It’s a Conversation, Not a Monologue

Know anyone who’s a bit fond of the sound of their own voice? It’s still amazing to me how often I come across people with a one way transmission, and we design people can be the worst culprits.

Sorry about that.

The other day out at an event with Mick, a bloke approached us and asked questions. As we tried answering, he cut us off with his answer to his questions. Honestly. It makes my eyes want to pop out of my bored skull.

Sadly, Monologue Man and Woman hit so often, these days it just makes me shut down. I hate being monologued by people. I truly hate it. Don’t you?

Reflecting on all this, I always try to remember that any chats we have about design are always better for being a conversation. I have come to know how valuable it is to be quiet and listen. It’s not rocket science is it, but like all the best wisdom, it bears repeating.

I get this with Sharon and Sonja at Valuable Content a lot. We often sit around the table and explore perspectives around a problem. We’ve both helped each other see things we didn’t really get before, and what we have after a few years of working together is a truly mutual way of working. We also have a wealth of gorgeous, emotive and genuinely useful resources, not just for them but for the people they want to help in the world.

And it’s not just a backstage chat about design, but the whole approach to sharing your messages with the world. Clearly a lot of online space is heavily weighted to ‘transmit’, but it’s always more fun if it other people join in too.

The richness of other people’s experience, insight and expertise is always great to soak in and it goes both ways.

We design people would love to be part of the conversation. Sorry for all the times we’ve shouted you down without listening, but maybe that comes from being dumbed down as “glorified artworkers”. (Yes, I have been called this recently. We don’t work together now.)

With patience and commitment, our shared insights often make for good ideas bubbling up over time, and I think my most rewarding projects are ones that emerge from true two-way conversations.

Whichever side you’re on, design conversations are exactly that — CONVERSATIONS.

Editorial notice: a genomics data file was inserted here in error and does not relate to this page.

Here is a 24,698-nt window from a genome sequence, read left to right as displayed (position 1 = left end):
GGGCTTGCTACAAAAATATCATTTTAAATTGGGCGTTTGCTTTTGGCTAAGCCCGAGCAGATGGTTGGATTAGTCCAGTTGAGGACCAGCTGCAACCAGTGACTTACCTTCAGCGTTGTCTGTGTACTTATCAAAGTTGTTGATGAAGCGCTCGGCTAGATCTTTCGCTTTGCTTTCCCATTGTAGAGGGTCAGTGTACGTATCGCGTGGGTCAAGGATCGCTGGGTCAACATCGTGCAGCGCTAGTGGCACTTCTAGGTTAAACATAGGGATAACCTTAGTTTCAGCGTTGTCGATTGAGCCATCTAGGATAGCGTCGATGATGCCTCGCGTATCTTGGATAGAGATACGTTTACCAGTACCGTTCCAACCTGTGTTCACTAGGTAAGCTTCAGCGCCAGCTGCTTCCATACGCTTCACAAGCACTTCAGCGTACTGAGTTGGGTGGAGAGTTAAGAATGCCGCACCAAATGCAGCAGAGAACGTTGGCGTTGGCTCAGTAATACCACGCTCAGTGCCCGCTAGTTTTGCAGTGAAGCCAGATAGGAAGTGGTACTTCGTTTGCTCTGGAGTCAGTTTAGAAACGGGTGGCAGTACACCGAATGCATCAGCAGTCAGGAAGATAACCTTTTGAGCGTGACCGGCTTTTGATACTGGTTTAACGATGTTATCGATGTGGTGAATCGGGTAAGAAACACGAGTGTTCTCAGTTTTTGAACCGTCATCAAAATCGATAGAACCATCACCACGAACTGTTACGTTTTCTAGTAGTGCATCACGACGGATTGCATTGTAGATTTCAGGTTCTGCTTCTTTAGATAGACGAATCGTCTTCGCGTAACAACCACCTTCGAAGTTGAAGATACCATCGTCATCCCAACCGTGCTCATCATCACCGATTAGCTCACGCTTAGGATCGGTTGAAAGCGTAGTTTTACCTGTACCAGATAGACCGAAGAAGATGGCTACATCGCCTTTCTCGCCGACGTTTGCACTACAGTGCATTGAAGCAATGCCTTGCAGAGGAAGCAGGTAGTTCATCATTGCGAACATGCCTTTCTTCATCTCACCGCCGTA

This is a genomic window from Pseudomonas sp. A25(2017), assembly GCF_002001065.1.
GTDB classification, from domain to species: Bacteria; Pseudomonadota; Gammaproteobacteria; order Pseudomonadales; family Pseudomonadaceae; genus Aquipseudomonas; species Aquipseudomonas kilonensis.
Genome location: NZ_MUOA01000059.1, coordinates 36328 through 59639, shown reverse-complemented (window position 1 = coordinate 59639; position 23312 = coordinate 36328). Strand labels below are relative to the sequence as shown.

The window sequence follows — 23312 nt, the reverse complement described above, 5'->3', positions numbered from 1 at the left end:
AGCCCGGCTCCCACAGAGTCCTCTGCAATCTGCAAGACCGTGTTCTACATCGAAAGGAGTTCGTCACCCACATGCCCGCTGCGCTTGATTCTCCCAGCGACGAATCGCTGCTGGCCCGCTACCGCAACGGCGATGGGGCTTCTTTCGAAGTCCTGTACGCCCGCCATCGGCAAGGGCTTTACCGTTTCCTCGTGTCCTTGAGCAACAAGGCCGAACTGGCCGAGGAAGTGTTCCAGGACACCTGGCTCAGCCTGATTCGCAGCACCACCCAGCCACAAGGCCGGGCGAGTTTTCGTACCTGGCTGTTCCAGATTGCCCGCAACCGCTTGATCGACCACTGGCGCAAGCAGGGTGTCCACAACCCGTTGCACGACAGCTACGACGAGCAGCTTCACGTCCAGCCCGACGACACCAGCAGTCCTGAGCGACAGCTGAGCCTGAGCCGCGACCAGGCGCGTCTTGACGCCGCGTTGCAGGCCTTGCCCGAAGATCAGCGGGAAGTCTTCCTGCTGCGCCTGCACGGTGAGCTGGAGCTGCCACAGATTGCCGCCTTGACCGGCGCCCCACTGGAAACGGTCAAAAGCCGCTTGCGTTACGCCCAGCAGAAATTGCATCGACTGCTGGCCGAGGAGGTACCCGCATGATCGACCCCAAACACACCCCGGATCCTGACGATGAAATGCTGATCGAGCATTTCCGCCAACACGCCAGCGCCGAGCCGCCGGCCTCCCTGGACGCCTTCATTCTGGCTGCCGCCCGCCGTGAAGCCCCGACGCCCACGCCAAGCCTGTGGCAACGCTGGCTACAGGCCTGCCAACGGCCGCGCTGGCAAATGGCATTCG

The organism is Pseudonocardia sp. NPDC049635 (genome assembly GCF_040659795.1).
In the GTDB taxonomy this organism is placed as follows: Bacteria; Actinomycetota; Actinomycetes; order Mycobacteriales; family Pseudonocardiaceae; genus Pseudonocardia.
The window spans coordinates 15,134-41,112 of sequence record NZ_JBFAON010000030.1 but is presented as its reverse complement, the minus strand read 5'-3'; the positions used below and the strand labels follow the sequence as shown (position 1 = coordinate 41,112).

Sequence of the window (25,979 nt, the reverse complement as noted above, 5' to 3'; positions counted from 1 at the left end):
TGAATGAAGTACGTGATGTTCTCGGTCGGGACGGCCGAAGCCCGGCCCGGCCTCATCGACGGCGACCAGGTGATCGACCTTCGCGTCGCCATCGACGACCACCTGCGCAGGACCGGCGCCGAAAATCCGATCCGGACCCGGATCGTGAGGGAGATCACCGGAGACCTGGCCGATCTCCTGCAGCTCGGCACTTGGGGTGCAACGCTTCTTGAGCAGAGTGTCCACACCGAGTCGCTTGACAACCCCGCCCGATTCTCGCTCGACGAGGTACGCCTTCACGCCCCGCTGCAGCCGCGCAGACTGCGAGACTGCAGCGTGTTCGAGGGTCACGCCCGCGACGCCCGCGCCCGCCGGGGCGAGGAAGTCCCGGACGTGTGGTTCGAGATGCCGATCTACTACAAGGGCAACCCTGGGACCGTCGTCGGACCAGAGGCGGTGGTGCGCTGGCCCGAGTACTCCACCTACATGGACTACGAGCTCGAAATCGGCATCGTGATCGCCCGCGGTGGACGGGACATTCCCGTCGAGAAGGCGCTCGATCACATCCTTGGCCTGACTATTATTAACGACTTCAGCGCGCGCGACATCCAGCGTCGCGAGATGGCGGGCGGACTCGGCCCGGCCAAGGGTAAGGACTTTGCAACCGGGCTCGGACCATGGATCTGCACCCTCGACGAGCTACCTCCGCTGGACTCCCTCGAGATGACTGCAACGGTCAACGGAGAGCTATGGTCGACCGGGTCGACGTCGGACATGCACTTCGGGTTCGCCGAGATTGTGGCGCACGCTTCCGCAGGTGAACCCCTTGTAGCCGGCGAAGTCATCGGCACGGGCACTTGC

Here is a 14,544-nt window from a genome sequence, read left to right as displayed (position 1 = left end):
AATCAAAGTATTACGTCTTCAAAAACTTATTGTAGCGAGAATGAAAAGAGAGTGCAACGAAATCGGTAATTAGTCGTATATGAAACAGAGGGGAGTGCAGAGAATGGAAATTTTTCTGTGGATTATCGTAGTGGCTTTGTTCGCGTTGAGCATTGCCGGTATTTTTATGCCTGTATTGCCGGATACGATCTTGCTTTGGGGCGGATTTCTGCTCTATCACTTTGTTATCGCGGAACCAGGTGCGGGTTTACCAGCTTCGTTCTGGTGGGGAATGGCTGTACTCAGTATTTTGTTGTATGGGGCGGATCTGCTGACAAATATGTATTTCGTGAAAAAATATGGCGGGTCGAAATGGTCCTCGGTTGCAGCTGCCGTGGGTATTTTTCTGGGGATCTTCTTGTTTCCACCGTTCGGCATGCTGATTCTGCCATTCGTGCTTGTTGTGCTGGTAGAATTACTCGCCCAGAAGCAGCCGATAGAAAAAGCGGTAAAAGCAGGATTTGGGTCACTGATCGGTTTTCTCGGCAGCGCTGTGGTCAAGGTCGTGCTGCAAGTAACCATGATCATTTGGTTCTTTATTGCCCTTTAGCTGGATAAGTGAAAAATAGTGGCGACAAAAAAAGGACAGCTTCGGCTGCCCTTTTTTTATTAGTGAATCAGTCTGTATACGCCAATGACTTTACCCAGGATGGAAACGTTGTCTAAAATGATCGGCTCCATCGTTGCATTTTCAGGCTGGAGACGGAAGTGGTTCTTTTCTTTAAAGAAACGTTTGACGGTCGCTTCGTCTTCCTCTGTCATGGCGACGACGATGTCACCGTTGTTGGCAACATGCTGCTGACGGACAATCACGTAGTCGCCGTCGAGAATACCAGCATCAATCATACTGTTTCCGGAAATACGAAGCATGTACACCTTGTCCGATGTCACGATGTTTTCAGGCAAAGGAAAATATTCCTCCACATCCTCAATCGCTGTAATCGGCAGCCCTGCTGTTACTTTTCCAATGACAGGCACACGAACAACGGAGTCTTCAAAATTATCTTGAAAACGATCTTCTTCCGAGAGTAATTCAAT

Let’s come to the table with open minds, patience and genuine curiosity, full of respect for the expertise each other brings. The best ideas ever have a hope of being born this way.

Making Your Film

Having the inspiration to make a film or animation for your business is exciting. A gorgeous, emotive film with a strong message can be an absolutely fabulous, sharable piece of content that causes a real stir and helps you connect with people in just the way you want.

More than that.

If it comes from a truly heartfelt place then it gives us a piece of you and what you feel and believe about the world, and that is gold when you’re trying to communicate your ideas to us all.

When not to make that film

People often come to me asking about making a film, and I always see how it would work, with bells on.

More than words. It’s visceral.

But often I’ve been with people on the journey as the commitment of making a film causes quite a rethink. It brings up some really good questions, worth asking before any big commitment of your time and money that will go into making a film or animation:

What do I actually believe? 

Will I still believe that in a couple of years? 

Will people sit through 2 or 3 minutes of my film, or am I better in direct conversation with a postcard version of my manifesto to give them? 

I know the first part of my story, but I’m just not sure where this ends. Am I better off working on a short eBook?

How about a blog series over a few months with some illustrations, while I knuckle out my plans?

Facing these questions may feel like a massive roadblock, but fear not. It’s totally normal, and to be expected if you’re thinking properly about your visual communication. It’s something I’ve chatted through loads while partnering with people on the design adventure. It’s wise to ask questions and the thinking you do now will set you up even better for your future marketing and revolutionising!

Yes, a film is a totally fabulous thing to make – when you’re ready for it. Before you go racing ahead on that, think about—and enjoy—all the other rich forms of visual content at your fingertips that are less of a commitment while you figure out your sound thinking.

There are all sorts of alternatives to making a film in the early stages of getting your message out, which over time will prove invaluable.

Never make a film just for the sake of it, because everyone else is doing one.

Above all, here’s the most important thing to hang on to:

If you are creating pieces that help you connect with people in a real way, and which truly help proper, meaningful conversation to happen, then it’s always going to be worth your investment.

how to engage with a designer : pt1



Sometimes the thought of talking to a designer or agency about your visual stuff just feels tricky. It shouldn’t. 

Whether you’ve had experience working with designers before, or are new to the game, what’s best to focus on when weighing up design services on offer? I reckon connecting person to person has a massive amount to do with helping your communication mission taking off smoothly right from the start.

I outlined some key things to think about in a previous post. Here, I’ll concentrate on the emotional aspects of these initial chats, that can so often get forgotten about but which I think drive our projects.